There will be a big event in Washington on 21 January. No, not the Inauguration. The day after Donald Trump enters the White House, women's organisations are calling for women to mobilise to make it clear that they will defend their rights against any threat from the new administration.
Donald Trump managed to offend many sections of U.S. society during the campaign. Women's groups are worried about his general attitude to women, as seen in the scandals which appeared during the campaign, and the risks from his policies to women's healthcare and protection from sexual violence.
The spark for the Women's March on Washington came from a simple Facebook post by a Hawaiian grandmother the day after the election. Teresa Shook simply wrote, "We should march." She created a Facebook event and was astonished by the response. The organisers are expecting 200,000 women, men and children to walk from the Lincoln Memorial to the White House on 21 January. Sister marches are being organised across the U.S.A. and abroad.
The organisers want protesters, "to come together in solidarity to express to the new administration & congress that women’s rights are human rights and our power cannot be ignored." They identify closely with the tradition of non-violent protest exemplified by Dr Martin Luther King and the civil-rights movement. They are following King's principles in their organisation, first and foremost, "Nonviolence is a way of life for courageous people. It is a positive force confronting the forces of injustice and utilizes the righteous indignation and spiritual, emotional, and intellectual capabilities of people as the vital force for change and reconciliation."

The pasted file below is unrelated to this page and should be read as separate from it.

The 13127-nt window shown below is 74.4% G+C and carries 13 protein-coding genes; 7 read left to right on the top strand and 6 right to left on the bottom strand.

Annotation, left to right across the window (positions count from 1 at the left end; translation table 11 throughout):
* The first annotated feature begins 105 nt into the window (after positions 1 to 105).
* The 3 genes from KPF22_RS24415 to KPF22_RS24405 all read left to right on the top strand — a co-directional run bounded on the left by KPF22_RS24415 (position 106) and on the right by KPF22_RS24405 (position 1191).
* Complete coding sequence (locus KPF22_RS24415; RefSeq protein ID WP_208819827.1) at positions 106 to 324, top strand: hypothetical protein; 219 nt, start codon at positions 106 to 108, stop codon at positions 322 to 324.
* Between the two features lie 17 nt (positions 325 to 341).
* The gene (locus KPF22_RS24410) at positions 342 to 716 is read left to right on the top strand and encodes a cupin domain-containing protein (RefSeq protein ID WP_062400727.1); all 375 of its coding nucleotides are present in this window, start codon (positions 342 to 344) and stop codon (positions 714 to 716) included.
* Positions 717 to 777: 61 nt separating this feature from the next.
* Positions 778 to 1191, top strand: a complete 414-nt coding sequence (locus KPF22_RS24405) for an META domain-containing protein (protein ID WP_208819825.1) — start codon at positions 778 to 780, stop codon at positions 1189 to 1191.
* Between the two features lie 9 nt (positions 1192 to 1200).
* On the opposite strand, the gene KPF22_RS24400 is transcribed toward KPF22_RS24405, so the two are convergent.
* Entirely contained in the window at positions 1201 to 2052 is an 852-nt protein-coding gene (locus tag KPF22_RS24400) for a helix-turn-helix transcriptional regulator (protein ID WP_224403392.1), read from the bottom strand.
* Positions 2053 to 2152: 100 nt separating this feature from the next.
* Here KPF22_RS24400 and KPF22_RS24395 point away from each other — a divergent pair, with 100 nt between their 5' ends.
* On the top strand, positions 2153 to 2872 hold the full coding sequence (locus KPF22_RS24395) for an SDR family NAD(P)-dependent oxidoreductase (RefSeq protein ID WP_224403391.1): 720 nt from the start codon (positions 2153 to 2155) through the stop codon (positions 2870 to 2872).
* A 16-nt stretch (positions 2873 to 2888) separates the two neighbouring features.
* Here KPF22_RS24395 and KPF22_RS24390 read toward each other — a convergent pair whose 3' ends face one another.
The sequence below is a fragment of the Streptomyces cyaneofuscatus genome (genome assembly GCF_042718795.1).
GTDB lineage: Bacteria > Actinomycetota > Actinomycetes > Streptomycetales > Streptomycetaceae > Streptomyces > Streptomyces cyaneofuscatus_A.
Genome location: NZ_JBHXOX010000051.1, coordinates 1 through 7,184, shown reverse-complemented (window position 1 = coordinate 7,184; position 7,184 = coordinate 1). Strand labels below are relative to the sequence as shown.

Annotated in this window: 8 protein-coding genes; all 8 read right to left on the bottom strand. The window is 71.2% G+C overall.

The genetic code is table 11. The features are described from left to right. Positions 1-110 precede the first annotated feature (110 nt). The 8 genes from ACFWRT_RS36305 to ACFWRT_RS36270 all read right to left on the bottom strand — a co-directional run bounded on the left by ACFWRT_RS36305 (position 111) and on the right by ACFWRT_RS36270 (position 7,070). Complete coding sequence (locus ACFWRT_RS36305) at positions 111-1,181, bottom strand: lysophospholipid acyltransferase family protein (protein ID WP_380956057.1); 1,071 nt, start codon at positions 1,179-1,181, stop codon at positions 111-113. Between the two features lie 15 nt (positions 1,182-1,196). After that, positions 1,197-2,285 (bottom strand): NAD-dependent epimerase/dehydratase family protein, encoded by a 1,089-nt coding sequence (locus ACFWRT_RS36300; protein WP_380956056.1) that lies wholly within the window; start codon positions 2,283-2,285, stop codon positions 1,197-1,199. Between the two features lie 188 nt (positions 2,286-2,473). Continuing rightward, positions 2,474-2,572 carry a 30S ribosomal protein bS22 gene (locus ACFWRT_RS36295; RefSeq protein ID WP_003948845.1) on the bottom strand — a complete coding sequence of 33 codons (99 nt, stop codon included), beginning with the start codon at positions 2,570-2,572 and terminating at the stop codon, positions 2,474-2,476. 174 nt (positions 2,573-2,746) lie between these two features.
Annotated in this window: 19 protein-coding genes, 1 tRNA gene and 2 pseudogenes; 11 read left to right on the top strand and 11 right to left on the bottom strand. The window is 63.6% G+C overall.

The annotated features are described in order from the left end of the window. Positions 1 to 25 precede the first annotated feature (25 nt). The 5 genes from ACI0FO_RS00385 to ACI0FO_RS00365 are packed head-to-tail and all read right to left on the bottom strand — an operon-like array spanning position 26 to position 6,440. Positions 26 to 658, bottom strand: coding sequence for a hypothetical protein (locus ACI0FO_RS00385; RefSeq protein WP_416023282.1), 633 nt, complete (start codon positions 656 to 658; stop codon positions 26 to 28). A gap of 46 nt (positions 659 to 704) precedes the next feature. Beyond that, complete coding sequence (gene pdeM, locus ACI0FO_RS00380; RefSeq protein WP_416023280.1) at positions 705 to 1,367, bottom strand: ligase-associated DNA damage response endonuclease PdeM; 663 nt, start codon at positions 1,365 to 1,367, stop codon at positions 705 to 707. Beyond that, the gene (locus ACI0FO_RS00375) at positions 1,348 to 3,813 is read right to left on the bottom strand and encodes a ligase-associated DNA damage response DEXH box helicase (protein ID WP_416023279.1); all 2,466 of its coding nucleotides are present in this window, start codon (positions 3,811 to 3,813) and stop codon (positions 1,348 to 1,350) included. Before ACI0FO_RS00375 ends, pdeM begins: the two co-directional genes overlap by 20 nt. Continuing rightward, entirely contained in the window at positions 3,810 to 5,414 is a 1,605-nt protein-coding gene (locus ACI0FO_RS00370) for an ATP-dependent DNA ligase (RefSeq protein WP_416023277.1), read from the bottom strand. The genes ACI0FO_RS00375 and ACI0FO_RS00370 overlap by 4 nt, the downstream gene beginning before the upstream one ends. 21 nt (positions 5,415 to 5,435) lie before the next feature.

A Sea of Pink Hats
A group of "craftivists" are knitting furiously to give the march a unique visual signature. The Pussyhat Project has published patterns for a simple woollen hat with cat ears, and asked supporters to knit the hats in all shades of pink. Founders Jayna Zweiman and Krista Suh explain that they wanted to claim back the word "pussy", which is often used as a derogatory term. The hats also give an opportunity to people who can't physically join the march to participate – by giving their hats to marchers, and accompanying them with a message to create a bond.
Marching in France
To date, more than 600 sister marches have been organised in the U.S. and abroad, including nine in France: Auvillar, Bordeaux, Marseille, Montpellier, Nice, Paris, Poitiers, Strasbourg and Toulouse, where there will be a candelight vigil.
Women's March on Washington
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